Republican lawmakers in the House and the Senate pushed back Sunday against a colleague who broke with their party and joined progressives in their call to begin impeachment proceedings against President Trump.
Rep. Justin Amash, Michigan Republican, issued over the weekend more than a dozen tweets about why he thinks the president’s conduct has crossed the line, suggesting Mr. Trump has violated the public trust and Congress should exercise its checks and balances authority.
“President Trump has engaged in impeachable conduct,” Mr. Amash said in one tweet.
“While impeachment should be undertaken only in extraordinary circumstances, the risk we face in an environment of extreme partisanship is not that Congress will employ it as a remedy too often but rather that Congress will employ it so rarely that it cannot deter misconduct,” he said in another.
The libertarian lawmaker has been known to break with the ranks and has been a vocal critic of the president. Mr. Amash supported other GOP presidential candidates in the 2016 election.
Sen. Mitt Romney, who also has publicly sparred with the president and didn’t back him in 2016 either, said Sunday he disagrees with Mr. Amash’s conclusions, based on special counsel Robert Mueller’s final report on his two-year probe into possible Russian collusion with the Trump campaign.
Although the Utah Republican said some of the information in Mr. Mueller’s report is troubling, he said he does not think Mr. Trump should be impeached.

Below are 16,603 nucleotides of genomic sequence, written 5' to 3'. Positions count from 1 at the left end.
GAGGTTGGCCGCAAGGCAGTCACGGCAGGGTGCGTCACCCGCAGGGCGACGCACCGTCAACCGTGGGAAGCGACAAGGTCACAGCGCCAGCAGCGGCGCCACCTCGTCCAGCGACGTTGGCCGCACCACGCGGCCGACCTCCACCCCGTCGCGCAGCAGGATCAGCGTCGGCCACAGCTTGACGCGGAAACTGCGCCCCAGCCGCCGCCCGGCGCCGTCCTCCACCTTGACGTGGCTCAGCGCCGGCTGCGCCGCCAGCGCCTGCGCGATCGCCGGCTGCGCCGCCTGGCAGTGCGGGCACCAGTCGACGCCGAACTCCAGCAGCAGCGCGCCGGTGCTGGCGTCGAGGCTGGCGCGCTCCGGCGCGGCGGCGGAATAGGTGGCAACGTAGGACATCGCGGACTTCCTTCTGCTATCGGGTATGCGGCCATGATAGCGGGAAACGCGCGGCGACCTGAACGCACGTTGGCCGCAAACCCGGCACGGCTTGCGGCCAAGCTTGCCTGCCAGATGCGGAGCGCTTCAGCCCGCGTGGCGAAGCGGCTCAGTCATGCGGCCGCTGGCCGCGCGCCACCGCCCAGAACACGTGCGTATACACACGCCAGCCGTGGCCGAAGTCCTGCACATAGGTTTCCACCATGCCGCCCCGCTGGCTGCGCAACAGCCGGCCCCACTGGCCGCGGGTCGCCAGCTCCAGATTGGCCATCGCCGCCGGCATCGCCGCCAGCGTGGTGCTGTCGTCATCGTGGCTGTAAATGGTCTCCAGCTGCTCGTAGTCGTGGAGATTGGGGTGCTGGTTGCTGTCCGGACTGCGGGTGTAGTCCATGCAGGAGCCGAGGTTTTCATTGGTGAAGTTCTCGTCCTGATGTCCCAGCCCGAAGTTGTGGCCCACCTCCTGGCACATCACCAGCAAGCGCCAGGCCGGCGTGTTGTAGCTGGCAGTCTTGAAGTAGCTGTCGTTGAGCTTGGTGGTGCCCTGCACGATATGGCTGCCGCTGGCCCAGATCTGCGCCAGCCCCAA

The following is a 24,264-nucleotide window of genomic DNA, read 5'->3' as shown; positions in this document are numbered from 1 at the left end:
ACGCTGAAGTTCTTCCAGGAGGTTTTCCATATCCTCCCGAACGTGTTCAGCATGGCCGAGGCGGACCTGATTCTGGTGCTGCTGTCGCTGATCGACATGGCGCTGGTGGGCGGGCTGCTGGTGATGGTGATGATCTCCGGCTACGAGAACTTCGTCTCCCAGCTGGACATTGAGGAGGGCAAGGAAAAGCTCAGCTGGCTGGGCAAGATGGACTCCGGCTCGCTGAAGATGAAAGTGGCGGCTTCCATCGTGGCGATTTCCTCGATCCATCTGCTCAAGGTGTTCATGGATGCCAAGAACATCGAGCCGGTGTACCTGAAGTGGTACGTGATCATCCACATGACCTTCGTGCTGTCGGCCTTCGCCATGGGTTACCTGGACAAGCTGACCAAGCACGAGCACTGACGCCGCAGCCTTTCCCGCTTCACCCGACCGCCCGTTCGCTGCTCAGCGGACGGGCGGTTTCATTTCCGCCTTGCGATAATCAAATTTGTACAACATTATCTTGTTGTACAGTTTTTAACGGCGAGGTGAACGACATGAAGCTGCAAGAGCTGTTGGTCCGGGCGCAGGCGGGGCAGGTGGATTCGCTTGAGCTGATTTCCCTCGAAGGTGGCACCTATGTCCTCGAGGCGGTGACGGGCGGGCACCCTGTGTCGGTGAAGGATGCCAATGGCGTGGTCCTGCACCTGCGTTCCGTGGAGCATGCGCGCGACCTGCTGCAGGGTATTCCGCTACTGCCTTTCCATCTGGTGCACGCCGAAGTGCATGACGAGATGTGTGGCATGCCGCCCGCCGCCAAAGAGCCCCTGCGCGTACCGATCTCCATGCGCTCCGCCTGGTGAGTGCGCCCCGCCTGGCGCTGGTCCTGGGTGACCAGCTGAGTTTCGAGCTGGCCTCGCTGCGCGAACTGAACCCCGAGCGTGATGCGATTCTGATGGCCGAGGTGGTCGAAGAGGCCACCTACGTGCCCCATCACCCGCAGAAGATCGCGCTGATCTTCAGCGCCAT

“There isn’t the full elements you need to prove an obstruction of justice case,” Mr. Romney said on CNN’s “State of the Union.
Utah GOP Sen. Mitt Romney said Sunday he does not support the recently passed Alabama law that would ban abortions with few exceptions, going further than legislation in any other state.
“I don’t support the Alabama law,” Romney told CNN’s Jake Tapper on “State of the Union.” Link
“The American people just aren’t there,” the 2012 GOP presidential nominee added. “I don’t think impeachment is the right way to go.”
Mr. Mueller found no evidence of collusion between the Trump campaign and Russia. But he did not draw a conclusion about whether the president engaged in obstruction of justice, leaving that call to Attorney General William Barr, who cleared the president from wrongdoing.
Like Mr. Romney, Rep. Mark Walker, North Carolina Republican, dismissed Mr. Amash’s call for Congress to act, telling Fox News he doesn’t see the libertarian influencing other Republicans.
Mr. Trump also took to Twitter in his own defense Sunday, calling Mr. Amash a “lightweight” and a “loser.”
“Never a fan of @justinamash, a total lightweight who opposes me and some of our great Republican ideas and policies just for the sake of getting his name out there through controversy,” the president tweeted.
“Justin is a loser who sadly plays right into our opponents hands!” he added.
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But Rep. Pramila Jayapal, Washington Democrat, said Mr. Amash’s position against Mr. Trump is the start of a bipartisan impeachment process.
“There is now bipartisan support of now understating the seriousness of what is in the Mueller report,” Ms. Jayapal told CNN.
She said it isn’t about a rush to vote for the president to be impeached, but to open up a probe into the possibility.
“We’re very quickly heading down that path,” Ms. Jayapal said.
Rep. Adam Schiff, chairman of the House Permanent Select Committee on Intelligence, told CBS that impeachment at this point wouldn’t be successful in the Senate, where the GOP currently holds the majority. It would take a two-thirds vote to convict the president.
The California Democrat, though, praised Mr. Amash, saying he showed more courage than any other GOP lawmaker in Congress.
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